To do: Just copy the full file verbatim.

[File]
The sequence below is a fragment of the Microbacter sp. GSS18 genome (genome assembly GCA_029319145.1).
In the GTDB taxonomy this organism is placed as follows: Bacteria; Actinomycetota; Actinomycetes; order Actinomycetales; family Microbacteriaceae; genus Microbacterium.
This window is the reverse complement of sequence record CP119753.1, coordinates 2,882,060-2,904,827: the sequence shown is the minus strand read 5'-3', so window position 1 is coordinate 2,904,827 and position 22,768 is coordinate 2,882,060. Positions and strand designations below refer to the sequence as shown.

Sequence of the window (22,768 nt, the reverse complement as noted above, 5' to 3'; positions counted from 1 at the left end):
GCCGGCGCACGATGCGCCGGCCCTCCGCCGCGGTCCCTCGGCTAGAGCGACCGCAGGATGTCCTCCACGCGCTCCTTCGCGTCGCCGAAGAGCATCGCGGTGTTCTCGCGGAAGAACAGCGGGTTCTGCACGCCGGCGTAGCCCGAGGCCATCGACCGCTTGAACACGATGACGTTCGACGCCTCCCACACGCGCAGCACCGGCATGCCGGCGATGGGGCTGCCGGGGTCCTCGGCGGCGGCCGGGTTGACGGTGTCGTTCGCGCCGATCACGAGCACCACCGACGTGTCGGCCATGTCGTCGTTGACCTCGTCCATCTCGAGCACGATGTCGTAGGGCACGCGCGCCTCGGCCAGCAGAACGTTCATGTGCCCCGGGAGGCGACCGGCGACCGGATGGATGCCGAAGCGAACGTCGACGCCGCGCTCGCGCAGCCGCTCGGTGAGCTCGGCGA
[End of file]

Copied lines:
The sequence below is a fragment of the Microbacter sp. GSS18 genome (genome assembly GCA_029319145.1).
In the GTDB taxonomy this organism is placed as follows: Bacteria; Actinomycetota; Actinomycetes; order Actinomycetales; family Microbacteriaceae; genus Microbacterium.
This window is the reverse complement of sequence record CP119753.1, coordinates 2,882,060-2,904,827: the sequence shown is the minus strand read 5'-3', so window position 1 is coordinate 2,904,827 and position 22,768 is coordinate 2,882,060. Positions and strand designations below refer to the sequence as shown.

Sequence of the window (22,768 nt, the reverse complement as noted above, 5' to 3'; positions counted from 1 at the left end):
GCCGGCGCACGATGCGCCGGCCCTCCGCCGCGGTCCCTCGGCTAGAGCGACCGCAGGATGTCCTCCACGCGCTCCTTCGCGTCGCCGAAGAGCATCGCGGTGTTCTCGCGGAAGAACAGCGGGTTCTGCACGCCGGCGTAGCCCGAGGCCATCGACCGCTTGAACACGATGACGTTCGACGCCTCCCACACGCGCAGCACCGGCATGCCGGCGATGGGGCTGCCGGGGTCCTCGGCGGCGGCCGGGTTGACGGTGTCGTTCGCGCCGATCACGAGCACCACCGACGTGTCGGCCATGTCGTCGTTGACCTCGTCCATCTCGAGCACGATGTCGTAGGGCACGCGCGCCTCGGCCAGCAGAACGTTCATGTGCCCCGGGAGGCGACCGGCGACCGGATGGATGCCGAAGCGAACGTCGACGCCGCGCTCGCGCAGCCGCTCGGTGAGCTCGGCGA